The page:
Grammy nominated singer/songwriter Tift Merritt returns to her old home base of Wilmington to play [Read more…]
Wild is an understatement. Mary’s Gone Wild feels like stepping into another world where old and new, color, and a little bit of absurd all meet. Mary Paulsen, now in her 60s, began creating artwork in the 1980s when she began dumpster diving and refinishing items to sell. Then one day, while she was doing dishes she had a vision.
In this vision, she says the Lord told her to create—to make artwork, and so she did.
There is nothing Mary won’t paint on, surfboards, signs, glass windows, discarded pieces of wood, chairs, and tables. Her home in Holden Beach has become a Mecca of unique artwork and collectibles. Vivid colors, bright patterns, and bold pieces of what some may see as trash adorn every available space.
She has built small houses all over her property, each with different themes. There’s a Christmas house, a school house, a boy’s clubhouse, a library, a Coca-Cola House, and a girl’s clubhouse complete with an Easy Bake Oven. She has even made a small chapel out of recycled glass bottles and windows.
Mary sells some of her works of art, the prices range from $4 to $4,000, depending on the material and size, but Mary doesn’t do this for profit. All the proceeds she makes go to a charity called Feed the Children., an organization that exists to end childhood hunger and feeds more than 263,000 children every day.
Mary knows what it’s like to lead a hard life, she was one of ten children raised in Sunset Beach, North Carolina, long before it was developed. Her husband died when he drowned, their children at the time were just 3 years old and 11 months old. Mary has also battled a tumor and dropped down to just 76 pounds, she was even pronounced dead— twice. But Mary found strength and fought back, rallying her strength and finding God.
Mary is now an established folk artist with artwork hanging in all 50 states and artwork featured in the Museum of Art in Georgia as part of the Folk Art exhibit. She has been the subject of books, several documentaries, and numerous articles. But the most rewarding thing to Mary is the people who come to Mary’s Gone Wild (the name of her trove of artwork adjacent to her home) and visit with her.
Everyone is invited to Mary’s Gone Wild, there are no appointments (she doesn’t use email or a computer) but she stays near her home most days, and is happy to see visitors. She likes to listen to people’s stories and share her bright outlook of the world with others.
Want to Visit Mary’s Gone Wild?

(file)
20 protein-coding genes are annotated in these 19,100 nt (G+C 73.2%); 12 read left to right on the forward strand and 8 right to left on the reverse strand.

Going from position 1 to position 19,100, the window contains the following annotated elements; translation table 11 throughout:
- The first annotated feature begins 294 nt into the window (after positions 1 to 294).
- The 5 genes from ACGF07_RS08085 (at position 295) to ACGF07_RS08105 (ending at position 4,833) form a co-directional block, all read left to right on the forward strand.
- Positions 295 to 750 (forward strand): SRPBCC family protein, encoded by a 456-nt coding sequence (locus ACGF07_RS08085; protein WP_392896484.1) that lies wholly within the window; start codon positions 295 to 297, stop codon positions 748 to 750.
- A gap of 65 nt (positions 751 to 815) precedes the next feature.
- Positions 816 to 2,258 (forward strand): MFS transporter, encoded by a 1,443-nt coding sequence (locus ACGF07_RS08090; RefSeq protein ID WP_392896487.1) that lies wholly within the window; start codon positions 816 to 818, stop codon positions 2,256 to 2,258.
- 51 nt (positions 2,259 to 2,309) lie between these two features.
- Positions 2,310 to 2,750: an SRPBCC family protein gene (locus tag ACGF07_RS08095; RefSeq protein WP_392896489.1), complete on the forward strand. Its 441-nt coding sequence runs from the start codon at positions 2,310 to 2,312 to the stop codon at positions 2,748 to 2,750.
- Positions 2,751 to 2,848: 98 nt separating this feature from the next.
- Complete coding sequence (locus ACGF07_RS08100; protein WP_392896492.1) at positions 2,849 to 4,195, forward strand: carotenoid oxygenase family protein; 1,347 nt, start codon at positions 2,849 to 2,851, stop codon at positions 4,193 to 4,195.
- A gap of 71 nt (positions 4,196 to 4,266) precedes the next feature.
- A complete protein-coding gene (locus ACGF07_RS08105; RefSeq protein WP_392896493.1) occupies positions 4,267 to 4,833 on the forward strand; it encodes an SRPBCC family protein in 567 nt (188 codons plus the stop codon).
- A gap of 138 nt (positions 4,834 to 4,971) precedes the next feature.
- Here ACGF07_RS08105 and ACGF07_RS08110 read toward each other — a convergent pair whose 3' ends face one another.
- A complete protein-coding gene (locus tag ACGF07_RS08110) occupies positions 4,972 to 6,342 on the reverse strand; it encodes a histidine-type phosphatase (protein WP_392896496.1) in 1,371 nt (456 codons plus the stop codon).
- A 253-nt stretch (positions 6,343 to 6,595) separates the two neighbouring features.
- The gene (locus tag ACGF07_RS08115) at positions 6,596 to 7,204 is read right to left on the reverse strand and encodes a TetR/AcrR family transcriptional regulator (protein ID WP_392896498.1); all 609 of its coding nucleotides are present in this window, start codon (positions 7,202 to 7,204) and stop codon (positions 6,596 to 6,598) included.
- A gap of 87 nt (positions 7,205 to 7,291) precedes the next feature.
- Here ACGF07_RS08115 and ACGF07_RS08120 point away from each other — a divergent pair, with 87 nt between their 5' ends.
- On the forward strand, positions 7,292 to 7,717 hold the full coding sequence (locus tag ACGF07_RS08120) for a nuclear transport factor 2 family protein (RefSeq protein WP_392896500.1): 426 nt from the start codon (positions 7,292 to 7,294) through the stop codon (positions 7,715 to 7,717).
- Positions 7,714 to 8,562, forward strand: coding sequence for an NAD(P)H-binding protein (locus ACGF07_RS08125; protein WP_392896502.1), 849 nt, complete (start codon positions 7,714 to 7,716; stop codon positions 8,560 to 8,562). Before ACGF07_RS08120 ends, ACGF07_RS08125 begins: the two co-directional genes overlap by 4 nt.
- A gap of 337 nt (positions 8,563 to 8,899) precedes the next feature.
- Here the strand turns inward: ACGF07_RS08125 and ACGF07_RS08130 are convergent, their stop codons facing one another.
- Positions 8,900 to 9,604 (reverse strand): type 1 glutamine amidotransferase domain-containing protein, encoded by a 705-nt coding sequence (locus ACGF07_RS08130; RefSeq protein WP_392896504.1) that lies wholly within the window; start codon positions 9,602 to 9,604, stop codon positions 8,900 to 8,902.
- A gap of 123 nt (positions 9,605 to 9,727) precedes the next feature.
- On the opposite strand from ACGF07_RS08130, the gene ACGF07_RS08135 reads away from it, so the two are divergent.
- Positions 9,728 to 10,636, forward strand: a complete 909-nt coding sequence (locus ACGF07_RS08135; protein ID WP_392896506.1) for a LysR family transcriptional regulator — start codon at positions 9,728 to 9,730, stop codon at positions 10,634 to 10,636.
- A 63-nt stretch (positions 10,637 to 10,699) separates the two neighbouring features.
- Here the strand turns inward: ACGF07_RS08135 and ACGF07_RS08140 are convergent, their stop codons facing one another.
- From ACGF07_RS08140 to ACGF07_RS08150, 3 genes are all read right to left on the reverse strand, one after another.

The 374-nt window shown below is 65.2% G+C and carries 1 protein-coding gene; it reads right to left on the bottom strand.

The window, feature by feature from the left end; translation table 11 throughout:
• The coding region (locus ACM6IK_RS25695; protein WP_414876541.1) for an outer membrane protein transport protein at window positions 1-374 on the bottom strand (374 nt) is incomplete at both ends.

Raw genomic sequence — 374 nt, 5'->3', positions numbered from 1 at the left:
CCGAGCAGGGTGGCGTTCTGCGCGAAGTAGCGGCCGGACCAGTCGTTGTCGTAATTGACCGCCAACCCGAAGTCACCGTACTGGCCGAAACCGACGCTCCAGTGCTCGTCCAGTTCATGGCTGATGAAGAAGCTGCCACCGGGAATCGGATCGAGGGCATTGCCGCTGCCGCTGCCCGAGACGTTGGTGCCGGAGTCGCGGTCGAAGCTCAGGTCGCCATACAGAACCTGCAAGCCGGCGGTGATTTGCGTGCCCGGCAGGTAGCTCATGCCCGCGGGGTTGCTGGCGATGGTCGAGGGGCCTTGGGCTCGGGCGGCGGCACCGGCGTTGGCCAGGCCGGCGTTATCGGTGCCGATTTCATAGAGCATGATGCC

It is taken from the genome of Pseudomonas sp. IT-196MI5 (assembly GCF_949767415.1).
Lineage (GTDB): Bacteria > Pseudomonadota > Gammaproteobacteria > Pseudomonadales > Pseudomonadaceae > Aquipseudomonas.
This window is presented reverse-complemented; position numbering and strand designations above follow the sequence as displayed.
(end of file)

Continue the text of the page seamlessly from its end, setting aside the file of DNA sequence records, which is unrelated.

Where: 2431 Holden Beach Rd. SW, Supply, NC
Watch a Short Documentary about Mary’s Gone Wild
The Spirit of Living In and Around Calabash explores the local history of Calabash, North Carolina through the eyes of Captain Harold Hickman as he gives a unique perspective of the fascinating history of Calabash.
Brunswick County history has been the chosen subject of other local author Captain Harold Hickman. Four generations of Capt. Hickman’s family have resided in Brunswick County.
He was inspired to write The Spirit of Living in and around Calabash: Yesteryear, yesterday, and today after sharing that history with his son Dan.
Calabash first showed up on maps in the late 1600s as Pea Landing. The ocean and the nearby river and supplied most of the local’s food, while the surrounding fields grew thick with peanuts and indigo.
The peanut fields are still there today, while golf courses and retirement communities have replaced the indigo.
The fishermen continue to take to the Calabash River pulling in their catches and selling them in the many seafood restaurants but they still make their own suppers from what they don’t sell, as their fathers and grandfathers did before them.
Through the 1700s into the early 1800s, Pea Landing grew at a slow pace, as one plantation after another began appearing on maps.
As time passed, the riverfront near the docks began to formalize, as a commercial center of businesses and homes began to appear.
By 1883, the people of Pea Landing petitioned to have a post office. Their request was denied (another town called Pea Landing already existed) so they named themselves after the most obvious feature in their area, the Calabash River.
The crooked, winding river took its name from the crook-necked “calabash gourd”, which is a gourd that, when it is dried and hollowed, has been used by cultures around the world as a ladle, bottle, dipper, and bowl.
The Calabash River, just like gourd which is its namesake, holds the livelihood and spirit of the town.
Calabash is a way of living holding tradition close. It’s a lifestyle and way of working with your feet in the mud feeling for clams or your hands on a river bank pulling out oysters.
Calabash is also way of eating, sharing, and drawing close to one another. Calabash is the town you wish you grew up in.
Capt. Hickman, a retired explosives safety engineer and certified Coast Guard captain, took three years to research and write the book.
During that time, he uncovered many facts about his hometown that he hadn’t known, for example that the name ‘Calabash’ was taken from the African slaves’ word for gourd.
Capt. Hickman hopes the book will help preserve the history of the area.
On August 12 Zombies, Superheroes, Ghosts, Fantastic Artists and Writers, Mad Scientists, and Fans Converge on Wilmington [Read more…]